Physical activity, hormone replacement therapy, and insulin resistant coronary artery disease risk factors in postmenopausal women Public Deposited

http://ir.library.oregonstate.edu/concern/graduate_thesis_or_dissertations/5t34sn90r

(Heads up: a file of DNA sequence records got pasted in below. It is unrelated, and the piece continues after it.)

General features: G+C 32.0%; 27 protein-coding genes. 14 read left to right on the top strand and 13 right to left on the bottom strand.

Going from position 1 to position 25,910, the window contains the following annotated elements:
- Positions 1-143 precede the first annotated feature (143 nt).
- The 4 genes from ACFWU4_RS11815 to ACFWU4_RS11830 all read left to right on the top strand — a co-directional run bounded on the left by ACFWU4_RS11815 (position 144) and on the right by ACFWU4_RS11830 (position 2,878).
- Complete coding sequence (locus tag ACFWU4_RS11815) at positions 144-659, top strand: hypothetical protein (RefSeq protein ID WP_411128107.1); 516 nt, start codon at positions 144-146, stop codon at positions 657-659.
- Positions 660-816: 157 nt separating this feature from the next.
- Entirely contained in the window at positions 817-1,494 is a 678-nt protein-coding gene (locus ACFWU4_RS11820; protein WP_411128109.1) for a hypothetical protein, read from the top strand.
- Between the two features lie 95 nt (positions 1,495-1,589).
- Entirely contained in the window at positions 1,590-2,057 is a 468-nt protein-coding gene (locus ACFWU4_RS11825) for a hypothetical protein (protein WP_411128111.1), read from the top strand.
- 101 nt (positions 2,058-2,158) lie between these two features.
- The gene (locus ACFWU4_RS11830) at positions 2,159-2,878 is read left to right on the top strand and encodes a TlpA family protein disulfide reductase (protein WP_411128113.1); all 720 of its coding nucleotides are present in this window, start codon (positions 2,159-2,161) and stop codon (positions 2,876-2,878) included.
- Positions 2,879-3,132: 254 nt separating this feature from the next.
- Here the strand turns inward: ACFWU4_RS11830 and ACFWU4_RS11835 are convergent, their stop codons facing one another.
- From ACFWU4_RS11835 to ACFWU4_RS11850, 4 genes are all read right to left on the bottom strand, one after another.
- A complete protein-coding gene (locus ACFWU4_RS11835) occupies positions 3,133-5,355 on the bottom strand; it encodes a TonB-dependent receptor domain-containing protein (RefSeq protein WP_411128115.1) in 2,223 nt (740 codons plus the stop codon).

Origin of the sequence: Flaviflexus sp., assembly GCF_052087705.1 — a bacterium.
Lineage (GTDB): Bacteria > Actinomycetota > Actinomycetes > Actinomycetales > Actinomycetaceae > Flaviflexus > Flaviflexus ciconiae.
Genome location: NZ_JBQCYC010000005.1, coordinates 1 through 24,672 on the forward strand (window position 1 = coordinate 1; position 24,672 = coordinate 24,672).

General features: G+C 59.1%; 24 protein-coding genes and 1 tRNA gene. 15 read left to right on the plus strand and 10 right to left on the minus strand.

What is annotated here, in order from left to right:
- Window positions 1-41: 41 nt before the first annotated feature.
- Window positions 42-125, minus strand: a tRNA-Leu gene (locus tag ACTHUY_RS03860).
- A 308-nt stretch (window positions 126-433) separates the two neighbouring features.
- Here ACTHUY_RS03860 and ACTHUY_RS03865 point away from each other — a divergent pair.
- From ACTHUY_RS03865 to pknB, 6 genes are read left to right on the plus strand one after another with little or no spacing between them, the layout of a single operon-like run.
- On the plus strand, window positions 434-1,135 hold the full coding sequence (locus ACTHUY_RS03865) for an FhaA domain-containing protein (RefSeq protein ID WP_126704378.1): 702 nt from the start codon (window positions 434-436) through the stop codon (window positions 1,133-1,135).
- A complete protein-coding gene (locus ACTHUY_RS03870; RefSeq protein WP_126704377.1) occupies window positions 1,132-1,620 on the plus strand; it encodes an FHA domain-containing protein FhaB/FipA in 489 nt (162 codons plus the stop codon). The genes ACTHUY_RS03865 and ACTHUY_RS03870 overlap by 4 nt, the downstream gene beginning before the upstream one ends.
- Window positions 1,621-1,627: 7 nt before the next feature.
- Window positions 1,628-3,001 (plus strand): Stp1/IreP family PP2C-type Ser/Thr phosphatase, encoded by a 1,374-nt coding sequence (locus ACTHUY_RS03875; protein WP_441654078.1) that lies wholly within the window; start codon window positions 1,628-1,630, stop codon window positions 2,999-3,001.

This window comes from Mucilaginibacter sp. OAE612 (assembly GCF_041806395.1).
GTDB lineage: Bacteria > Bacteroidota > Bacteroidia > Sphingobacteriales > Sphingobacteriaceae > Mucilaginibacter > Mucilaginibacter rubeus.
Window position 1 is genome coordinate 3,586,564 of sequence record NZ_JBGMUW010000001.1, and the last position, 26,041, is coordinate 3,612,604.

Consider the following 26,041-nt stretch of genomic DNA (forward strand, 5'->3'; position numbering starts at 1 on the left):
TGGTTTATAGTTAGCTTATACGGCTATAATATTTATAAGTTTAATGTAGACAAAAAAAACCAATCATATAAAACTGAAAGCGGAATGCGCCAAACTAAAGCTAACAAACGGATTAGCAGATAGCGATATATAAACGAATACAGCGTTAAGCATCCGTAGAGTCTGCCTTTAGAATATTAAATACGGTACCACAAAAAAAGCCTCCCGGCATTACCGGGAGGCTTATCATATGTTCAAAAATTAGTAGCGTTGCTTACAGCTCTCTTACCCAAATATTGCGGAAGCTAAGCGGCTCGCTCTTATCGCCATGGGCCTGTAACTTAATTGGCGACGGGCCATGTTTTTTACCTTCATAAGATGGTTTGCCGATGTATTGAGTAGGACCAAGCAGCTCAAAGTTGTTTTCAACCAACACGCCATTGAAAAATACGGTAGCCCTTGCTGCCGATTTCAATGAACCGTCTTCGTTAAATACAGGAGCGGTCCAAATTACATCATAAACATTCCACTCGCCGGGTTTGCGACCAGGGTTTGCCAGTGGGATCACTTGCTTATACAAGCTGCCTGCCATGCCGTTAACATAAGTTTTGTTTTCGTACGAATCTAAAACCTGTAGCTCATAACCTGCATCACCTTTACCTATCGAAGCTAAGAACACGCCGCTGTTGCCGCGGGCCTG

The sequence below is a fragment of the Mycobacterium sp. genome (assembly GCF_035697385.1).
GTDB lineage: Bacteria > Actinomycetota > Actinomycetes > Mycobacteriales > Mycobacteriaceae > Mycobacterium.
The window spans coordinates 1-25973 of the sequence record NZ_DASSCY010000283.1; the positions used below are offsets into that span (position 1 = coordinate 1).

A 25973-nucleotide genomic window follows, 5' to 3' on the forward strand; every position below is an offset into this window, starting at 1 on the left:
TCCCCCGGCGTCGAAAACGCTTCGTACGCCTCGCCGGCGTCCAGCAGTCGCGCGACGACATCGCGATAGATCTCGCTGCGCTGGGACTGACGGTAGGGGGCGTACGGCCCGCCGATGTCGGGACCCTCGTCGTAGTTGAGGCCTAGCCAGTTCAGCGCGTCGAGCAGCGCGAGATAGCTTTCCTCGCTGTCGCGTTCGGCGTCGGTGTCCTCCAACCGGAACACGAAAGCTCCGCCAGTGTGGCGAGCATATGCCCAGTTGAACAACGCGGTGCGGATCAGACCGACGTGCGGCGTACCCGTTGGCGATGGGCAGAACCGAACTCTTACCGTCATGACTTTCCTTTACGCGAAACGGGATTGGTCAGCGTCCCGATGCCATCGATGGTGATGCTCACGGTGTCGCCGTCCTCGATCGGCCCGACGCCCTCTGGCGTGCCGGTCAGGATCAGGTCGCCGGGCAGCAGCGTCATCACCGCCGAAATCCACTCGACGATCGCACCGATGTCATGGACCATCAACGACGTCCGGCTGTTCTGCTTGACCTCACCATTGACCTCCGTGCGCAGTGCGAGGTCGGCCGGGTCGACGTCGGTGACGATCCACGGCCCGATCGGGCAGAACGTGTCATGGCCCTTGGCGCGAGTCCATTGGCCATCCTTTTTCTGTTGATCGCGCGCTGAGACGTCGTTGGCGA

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  • Low physical activity levels and high serum C-reactive protein (CRP) levels are risk factors for coronary artery disease (CAD) in both men and women. However, postmenopausal women who take hormone replacement therapy (HRT) may have increased risk of CAD because of HRT-related increases in serum CRP. There are two manuscripts in this dissertation. The purpose of the first manuscript was to determine whether higher physical activity energy expenditure was associated with lower serum CRP, independent of oral HRT status and body fatness, in 133 postmenopausal women. Higher physical activity energy expenditures were significantly associated with lower serum CRP levels (r=-0.21, p=0.0l9), independent of oral HRT use, age, smoking behavior, alcohol consumption, aspirin use, and statin use. However, in the complete multivariate model, which included body fat, the association between higher physical activity and lower serum CRP levels was abolished. The purpose of the second study was to quantify the biological variability of insulin resistant CAD risk factors in a sample of 8 postmenopausal women. Risk factor outcomes, including serum total cholesterol, serum triglycerides (TG), serum high-density lipoprotein cholesterol (HDL-C), serum glucose, plasma insulin, serum CRP, waist and hip circumferences, abdominal sagittal diameter, body fat, systolic (SBP) and diastolic blood pressure, and self-reported physical activity energy expenditure, were measured on two occasions, 7-12 days apart. High absolute biological variability values (by standard error of measurement) were observed for serum TG (32.0 mg/dl), serum CRP (5.6 mg/l), SBP (4.0 mmHg), and physical activity (9.4 kcal/kg/week). High relative biological variability (by within-subjects coefficient of variation ≥27.3%) was also observed for serum TG, serum CRP, and physical activity. Bland-Altman plots identified individual outliers for serum TG, serum CRP, plasma insulin, and SBP. Together, the results suggest that the correlations between lower levels of serum CRP and higher levels of physical activity, though significant, may have been attenuated by the high biological variability of both serum CRP and physical activity. Thus, the importance of higher levels of physical activity, in decreasing serum CRP and the concomitant risk of heart disease, may be underestimated in the absence of serial measurement of serum CRP and physical activity.
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